Achieving or Receiving?
by Ryan Krzykowski
A few weeks back I posted about my summer plan to reengage with God — committing to spend focused time with Him in a way I haven’t in recent memory. A tool that I’m using to help with that is a book called “Sacred Breath” by David Muyskens, and a little less than a month into the journey I’ve come across an idea that feels like a game changer. It’s the kind of thing that seems obvious now that I’ve begun thinking about it, so it’s likely not a completely new idea, but one that I’ve never heard put quite this way.
In his book, Muyskens writes a chapter called “Receptivity”, in which he contrasts the idea of living to “achieve” with living to “receive”. He writes,
With achievement as my aim in life, I work for accomplishments. I do it for the sake of my ego needs: esteem, power and security. With receptivity as the way I live, I gratefully receive the gifts God gives me. I use them to the best of my ability. It may well be that accomplishments will result, but that will be because of the grace of God. I will live to receive and participate in all that God gives me.
If I pray for achievement, I will be trying to get God to do what I want. If I pray for receptivity, I will be open to whatever God wants to do with me. I will listen and spend time in communion with the One who gives me life. I will respond in word and deed to what God calls me to do. Like Abraham, I will walk in the presence of God.
We don’t invent life; we don’t create ourselves. We receive and express the life that is given to us.
I see so much of myself in those first two sentences. As a student, athlete, husband, parent and certainly as a coach. For pretty much my entire life, I have lived to achieve and accomplish. When necessary, I worked hard to achieve. Just as often, I looked to get by with the minimum effort required to accomplish whatever goal I set. If the bar was low, why push myself? In a more challenging situation, the end result usually justified whatever means I used to accomplish the goal. Why worry about doing my best or actually learning something if I could coast to an A? Why consider the developmental needs of young people on the field or in a classroom if I could shame them into compliance (and be rewarded and highly regarded for it)?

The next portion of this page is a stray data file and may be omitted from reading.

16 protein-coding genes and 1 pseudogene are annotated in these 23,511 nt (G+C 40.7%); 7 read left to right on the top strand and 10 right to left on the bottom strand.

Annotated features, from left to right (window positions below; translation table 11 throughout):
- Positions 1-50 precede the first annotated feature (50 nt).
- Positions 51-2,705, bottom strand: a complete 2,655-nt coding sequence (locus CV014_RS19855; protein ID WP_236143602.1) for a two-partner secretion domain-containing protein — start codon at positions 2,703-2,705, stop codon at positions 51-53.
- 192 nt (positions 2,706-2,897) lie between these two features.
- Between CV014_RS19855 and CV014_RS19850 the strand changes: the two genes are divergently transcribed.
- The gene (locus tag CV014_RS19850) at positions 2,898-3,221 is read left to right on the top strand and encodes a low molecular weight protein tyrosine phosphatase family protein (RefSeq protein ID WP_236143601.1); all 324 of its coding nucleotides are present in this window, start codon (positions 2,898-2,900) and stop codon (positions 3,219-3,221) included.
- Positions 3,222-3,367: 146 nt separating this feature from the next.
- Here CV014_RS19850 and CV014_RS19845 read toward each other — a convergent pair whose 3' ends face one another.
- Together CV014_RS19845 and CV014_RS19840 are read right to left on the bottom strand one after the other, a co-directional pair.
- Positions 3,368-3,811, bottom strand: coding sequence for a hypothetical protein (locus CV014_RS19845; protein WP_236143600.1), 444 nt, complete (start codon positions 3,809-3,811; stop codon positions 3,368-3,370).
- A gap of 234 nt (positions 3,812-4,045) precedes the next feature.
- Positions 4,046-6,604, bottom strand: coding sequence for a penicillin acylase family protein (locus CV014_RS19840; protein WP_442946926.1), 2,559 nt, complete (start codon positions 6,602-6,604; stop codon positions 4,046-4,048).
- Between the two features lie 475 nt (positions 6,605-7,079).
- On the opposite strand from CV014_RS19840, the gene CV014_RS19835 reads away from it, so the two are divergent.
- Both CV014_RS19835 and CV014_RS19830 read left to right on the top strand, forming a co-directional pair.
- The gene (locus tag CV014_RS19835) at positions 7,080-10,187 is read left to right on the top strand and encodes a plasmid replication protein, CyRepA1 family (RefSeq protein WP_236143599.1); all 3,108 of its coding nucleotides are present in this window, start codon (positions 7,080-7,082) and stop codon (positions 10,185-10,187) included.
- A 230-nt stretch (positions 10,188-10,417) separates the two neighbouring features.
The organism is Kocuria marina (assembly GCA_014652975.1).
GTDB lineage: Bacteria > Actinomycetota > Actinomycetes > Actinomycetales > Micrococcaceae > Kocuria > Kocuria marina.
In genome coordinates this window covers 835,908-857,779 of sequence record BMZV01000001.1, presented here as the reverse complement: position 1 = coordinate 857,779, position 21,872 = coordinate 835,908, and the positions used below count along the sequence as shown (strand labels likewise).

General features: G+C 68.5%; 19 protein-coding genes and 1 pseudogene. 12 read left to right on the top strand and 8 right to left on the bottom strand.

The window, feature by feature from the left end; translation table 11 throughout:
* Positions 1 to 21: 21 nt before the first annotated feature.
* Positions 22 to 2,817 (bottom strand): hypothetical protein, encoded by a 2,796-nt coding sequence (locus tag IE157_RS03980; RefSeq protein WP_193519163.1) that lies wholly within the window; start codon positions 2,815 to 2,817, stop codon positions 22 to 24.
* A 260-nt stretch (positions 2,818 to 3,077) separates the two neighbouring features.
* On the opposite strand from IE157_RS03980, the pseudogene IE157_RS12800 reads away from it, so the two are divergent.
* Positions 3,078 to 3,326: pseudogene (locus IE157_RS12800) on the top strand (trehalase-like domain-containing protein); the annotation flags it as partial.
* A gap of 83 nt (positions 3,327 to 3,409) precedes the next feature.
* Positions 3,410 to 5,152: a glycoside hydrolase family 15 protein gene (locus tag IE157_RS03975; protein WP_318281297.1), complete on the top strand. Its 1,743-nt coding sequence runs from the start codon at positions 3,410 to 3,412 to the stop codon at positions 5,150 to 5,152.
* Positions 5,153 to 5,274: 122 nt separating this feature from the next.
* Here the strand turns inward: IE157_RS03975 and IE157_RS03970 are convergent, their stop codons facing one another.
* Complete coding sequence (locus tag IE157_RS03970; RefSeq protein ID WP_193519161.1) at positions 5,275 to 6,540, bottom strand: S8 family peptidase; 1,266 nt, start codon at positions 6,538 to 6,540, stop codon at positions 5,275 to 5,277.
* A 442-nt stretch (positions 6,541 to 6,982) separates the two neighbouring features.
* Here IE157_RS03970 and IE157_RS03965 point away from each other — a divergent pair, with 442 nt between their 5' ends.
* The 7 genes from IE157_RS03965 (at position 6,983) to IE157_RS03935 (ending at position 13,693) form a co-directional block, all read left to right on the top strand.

I badly want to learn more about how to live out the rest of that first paragraph from Muyskens. With receptivity as the way I live, I gratefully receive the gifts God gives me. I use them to the best of my ability. It may well be that accomplishments will result, but that will be because of the grace of God. I will live to receive and participate in all that God gives me.
For coaches, who are often wired and driven to achieve, these sentences speak volumes. Somewhere inside us we know that winning doesn’t bring lasting satisfaction, and yet we are tempted to push back against the notion that we ought to be receivers rather than achievers. Could that be because seeking to receive instead of achieve takes me out of the driver’s seat? That I am no longer ultimately in control? Probably, and then I remember, “We don’t create life; we don’t create ourselves.”
With this receptivity mindset, the accomplishments will still be there. They’ll simply be in their proper place. Our call remains, not to mediocrity but to excellence, to receive and use whatever has been given us to the best of our ability. And for coaches, to train others to do the same.
Let’s Coach With Purpose.